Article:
The Mandukya Upanishad with Gaudapada’s Karika and Shankara’s Commentary
Kārikā, verse 2.6
आदावन्ते च यन्नास्ति वर्तमानेऽपि तत्तथा |
वितथैः सदृशाः सन्तोऽवितथा इव लक्षिताः || 6 ||
ādāvante ca yannāsti vartamāne'pi tattathā |
vitathaiḥ sadṛśāḥ santo'vitathā iva lakṣitāḥ || 6 ||
6. That which is non-existent at the beginning and in the end, is necessarily so (non-existent) in the middle. The objects are like the illusions we see, still they are regarded as if real.
The objects perceived to exist in the waking state are unreal for this reason also,1 that they do not really exist either at the beginning or at the end. Such objects (of experience) as mirage, etc., do not really exist either at the beginning or at the end. Therefore they do not (really) exist in the middle either. This is the decided2 opinion of the world. The several objects perceived to exist really in the waking state are also of the same3 nature. Though they (the objects of experience) are of the same nature as illusory objects, such as mirage, etc., on account of their non-existence at the beginning and at the end, still they are regarded as real by the ignorant, that is, the persons that do not know Ātman.
Ānandagiri’s Ṭīkā (glossary):
1 Also—This is an additional reason for the illusoriness of the waking objects.
2 Decided, etc—The reason for the illusoriness of the objects perceived to be real is that such (illusory) existence is not perceived at the beginning or at the end. If it be contended that a perceived object exists at the beginning as the cause, it will be shown later on that this causal conception is itself illusory.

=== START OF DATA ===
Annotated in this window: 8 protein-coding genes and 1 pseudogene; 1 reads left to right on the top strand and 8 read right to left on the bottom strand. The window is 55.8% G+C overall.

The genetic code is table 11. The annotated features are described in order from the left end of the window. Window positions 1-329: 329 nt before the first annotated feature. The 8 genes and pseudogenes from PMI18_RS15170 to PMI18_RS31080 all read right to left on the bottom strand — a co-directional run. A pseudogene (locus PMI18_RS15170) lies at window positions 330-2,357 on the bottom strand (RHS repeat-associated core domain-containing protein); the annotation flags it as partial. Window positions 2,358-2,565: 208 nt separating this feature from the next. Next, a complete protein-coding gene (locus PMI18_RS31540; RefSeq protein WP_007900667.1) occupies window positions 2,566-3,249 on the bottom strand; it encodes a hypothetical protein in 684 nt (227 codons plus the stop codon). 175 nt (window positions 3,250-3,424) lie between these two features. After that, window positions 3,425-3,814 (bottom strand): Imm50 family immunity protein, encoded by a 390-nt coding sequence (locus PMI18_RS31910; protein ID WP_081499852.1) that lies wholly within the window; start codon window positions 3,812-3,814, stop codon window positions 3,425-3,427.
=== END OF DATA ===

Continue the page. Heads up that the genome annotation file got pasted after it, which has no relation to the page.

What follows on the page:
3 Same, etc.—i.e., illusory. According to Gauḍapāda, illusory objects are those that have no existence at the beginning and at the end. This is exactly the characteristic of objects perceived to exist outside of us Changeability is the characteristic of all perceived objects. Change implies non-existence at the beginning, and at the end. As all perceived objects are of this nature, they are called illusory.
In this Kārikā emphasis is laid on the non-existence of the perceived objects at the beginning and at the end. The ego is the perceiver (Dṛk) of all objects seen. The ego does not change as it is the witness of all changes. The perceived objects are known to be illusory or unreal in comparison with the perceiver.